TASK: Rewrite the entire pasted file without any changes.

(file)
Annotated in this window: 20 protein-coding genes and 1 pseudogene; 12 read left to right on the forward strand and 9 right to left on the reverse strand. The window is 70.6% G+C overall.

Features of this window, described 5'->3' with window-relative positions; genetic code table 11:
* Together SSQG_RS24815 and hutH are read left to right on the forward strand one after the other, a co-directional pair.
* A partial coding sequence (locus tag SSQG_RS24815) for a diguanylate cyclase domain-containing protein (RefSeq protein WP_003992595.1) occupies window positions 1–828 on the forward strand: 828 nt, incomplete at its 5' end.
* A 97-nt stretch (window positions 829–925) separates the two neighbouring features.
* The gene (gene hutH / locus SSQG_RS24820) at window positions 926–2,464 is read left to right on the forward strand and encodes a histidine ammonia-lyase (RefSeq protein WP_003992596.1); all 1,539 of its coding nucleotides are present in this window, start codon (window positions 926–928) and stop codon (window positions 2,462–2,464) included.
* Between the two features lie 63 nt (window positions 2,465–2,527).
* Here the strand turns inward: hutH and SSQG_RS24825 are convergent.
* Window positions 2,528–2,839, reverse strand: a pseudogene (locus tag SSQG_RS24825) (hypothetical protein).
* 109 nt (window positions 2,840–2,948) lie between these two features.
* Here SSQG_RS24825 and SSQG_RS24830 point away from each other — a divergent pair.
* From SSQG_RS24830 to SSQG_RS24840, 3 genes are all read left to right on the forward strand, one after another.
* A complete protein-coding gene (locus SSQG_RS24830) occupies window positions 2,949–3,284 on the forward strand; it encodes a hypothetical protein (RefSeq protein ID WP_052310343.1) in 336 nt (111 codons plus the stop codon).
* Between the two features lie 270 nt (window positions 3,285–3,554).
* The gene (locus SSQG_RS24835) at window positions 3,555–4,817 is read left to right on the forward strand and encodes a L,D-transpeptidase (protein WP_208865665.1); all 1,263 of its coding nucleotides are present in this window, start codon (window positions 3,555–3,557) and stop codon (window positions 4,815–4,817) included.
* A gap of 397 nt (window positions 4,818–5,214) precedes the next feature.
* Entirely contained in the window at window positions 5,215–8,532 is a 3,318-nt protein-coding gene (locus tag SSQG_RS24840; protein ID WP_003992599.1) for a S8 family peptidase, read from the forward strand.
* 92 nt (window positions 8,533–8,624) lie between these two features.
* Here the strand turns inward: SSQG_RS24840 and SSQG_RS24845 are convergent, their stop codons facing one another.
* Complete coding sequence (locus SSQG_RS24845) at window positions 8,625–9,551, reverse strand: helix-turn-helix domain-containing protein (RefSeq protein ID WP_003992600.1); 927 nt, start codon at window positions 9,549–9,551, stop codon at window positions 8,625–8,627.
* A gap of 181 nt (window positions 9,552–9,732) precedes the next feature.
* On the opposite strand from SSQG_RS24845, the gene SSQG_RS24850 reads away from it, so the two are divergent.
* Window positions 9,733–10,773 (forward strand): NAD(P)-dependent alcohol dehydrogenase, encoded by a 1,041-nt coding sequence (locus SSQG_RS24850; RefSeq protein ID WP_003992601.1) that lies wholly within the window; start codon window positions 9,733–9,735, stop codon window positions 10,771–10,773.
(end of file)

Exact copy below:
Annotated in this window: 20 protein-coding genes and 1 pseudogene; 12 read left to right on the forward strand and 9 right to left on the reverse strand. The window is 70.6% G+C overall.

Features of this window, described 5'->3' with window-relative positions; genetic code table 11:
* Together SSQG_RS24815 and hutH are read left to right on the forward strand one after the other, a co-directional pair.
* A partial coding sequence (locus tag SSQG_RS24815) for a diguanylate cyclase domain-containing protein (RefSeq protein WP_003992595.1) occupies window positions 1–828 on the forward strand: 828 nt, incomplete at its 5' end.
* A 97-nt stretch (window positions 829–925) separates the two neighbouring features.
* The gene (gene hutH / locus SSQG_RS24820) at window positions 926–2,464 is read left to right on the forward strand and encodes a histidine ammonia-lyase (RefSeq protein WP_003992596.1); all 1,539 of its coding nucleotides are present in this window, start codon (window positions 926–928) and stop codon (window positions 2,462–2,464) included.
* Between the two features lie 63 nt (window positions 2,465–2,527).
* Here the strand turns inward: hutH and SSQG_RS24825 are convergent.
* Window positions 2,528–2,839, reverse strand: a pseudogene (locus tag SSQG_RS24825) (hypothetical protein).
* 109 nt (window positions 2,840–2,948) lie between these two features.
* Here SSQG_RS24825 and SSQG_RS24830 point away from each other — a divergent pair.
* From SSQG_RS24830 to SSQG_RS24840, 3 genes are all read left to right on the forward strand, one after another.
* A complete protein-coding gene (locus SSQG_RS24830) occupies window positions 2,949–3,284 on the forward strand; it encodes a hypothetical protein (RefSeq protein ID WP_052310343.1) in 336 nt (111 codons plus the stop codon).
* Between the two features lie 270 nt (window positions 3,285–3,554).
* The gene (locus SSQG_RS24835) at window positions 3,555–4,817 is read left to right on the forward strand and encodes a L,D-transpeptidase (protein WP_208865665.1); all 1,263 of its coding nucleotides are present in this window, start codon (window positions 3,555–3,557) and stop codon (window positions 4,815–4,817) included.
* A gap of 397 nt (window positions 4,818–5,214) precedes the next feature.
* Entirely contained in the window at window positions 5,215–8,532 is a 3,318-nt protein-coding gene (locus tag SSQG_RS24840; protein ID WP_003992599.1) for a S8 family peptidase, read from the forward strand.
* 92 nt (window positions 8,533–8,624) lie between these two features.
* Here the strand turns inward: SSQG_RS24840 and SSQG_RS24845 are convergent, their stop codons facing one another.
* Complete coding sequence (locus SSQG_RS24845) at window positions 8,625–9,551, reverse strand: helix-turn-helix domain-containing protein (RefSeq protein ID WP_003992600.1); 927 nt, start codon at window positions 9,549–9,551, stop codon at window positions 8,625–8,627.
* A gap of 181 nt (window positions 9,552–9,732) precedes the next feature.
* On the opposite strand from SSQG_RS24845, the gene SSQG_RS24850 reads away from it, so the two are divergent.
* Window positions 9,733–10,773 (forward strand): NAD(P)-dependent alcohol dehydrogenase, encoded by a 1,041-nt coding sequence (locus SSQG_RS24850; RefSeq protein ID WP_003992601.1) that lies wholly within the window; start codon window positions 9,733–9,735, stop codon window positions 10,771–10,773.